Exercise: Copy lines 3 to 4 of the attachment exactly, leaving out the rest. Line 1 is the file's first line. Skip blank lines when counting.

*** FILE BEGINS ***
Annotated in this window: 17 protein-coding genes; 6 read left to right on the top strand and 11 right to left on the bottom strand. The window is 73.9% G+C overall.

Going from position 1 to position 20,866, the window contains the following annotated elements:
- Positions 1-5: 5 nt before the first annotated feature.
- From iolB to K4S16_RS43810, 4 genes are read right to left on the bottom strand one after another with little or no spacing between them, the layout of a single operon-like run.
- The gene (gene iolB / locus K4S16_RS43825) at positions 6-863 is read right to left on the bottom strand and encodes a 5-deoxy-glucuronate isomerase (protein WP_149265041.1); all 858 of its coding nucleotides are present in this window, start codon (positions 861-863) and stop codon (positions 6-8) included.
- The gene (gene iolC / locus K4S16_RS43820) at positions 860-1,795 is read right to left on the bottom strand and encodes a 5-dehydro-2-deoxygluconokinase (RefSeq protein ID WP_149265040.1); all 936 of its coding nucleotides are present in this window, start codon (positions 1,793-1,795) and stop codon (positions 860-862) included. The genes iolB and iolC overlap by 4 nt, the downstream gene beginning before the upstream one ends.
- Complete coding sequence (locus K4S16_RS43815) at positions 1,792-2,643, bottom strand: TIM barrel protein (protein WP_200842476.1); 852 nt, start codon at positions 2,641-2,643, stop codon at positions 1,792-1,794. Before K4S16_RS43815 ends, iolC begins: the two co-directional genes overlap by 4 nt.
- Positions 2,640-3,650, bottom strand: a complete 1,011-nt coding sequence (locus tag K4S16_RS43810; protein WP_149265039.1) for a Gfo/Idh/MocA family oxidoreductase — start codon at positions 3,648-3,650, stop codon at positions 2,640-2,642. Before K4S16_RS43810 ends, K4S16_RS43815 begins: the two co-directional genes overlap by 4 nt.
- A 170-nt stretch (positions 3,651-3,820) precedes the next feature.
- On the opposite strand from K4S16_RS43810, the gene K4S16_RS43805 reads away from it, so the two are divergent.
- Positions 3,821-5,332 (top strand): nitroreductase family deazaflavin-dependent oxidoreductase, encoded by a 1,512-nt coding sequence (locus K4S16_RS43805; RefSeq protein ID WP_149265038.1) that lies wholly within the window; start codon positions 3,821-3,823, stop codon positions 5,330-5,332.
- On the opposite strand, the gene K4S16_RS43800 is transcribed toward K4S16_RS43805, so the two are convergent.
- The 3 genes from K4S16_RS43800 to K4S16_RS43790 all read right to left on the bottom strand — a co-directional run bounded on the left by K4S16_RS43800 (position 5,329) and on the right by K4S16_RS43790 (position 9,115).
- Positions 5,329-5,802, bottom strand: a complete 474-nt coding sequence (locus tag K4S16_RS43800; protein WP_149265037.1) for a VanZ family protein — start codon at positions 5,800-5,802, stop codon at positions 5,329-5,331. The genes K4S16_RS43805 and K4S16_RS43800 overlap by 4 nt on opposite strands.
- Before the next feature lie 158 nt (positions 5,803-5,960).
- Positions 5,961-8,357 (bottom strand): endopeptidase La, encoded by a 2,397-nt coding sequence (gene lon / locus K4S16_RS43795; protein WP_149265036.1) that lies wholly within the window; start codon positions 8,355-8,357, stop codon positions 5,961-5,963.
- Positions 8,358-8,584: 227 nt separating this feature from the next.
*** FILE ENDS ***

- Positions 1-5: 5 nt before the first annotated feature.
- From iolB to K4S16_RS43810, 4 genes are read right to left on the bottom strand one after another with little or no spacing between them, the layout of a single operon-like run.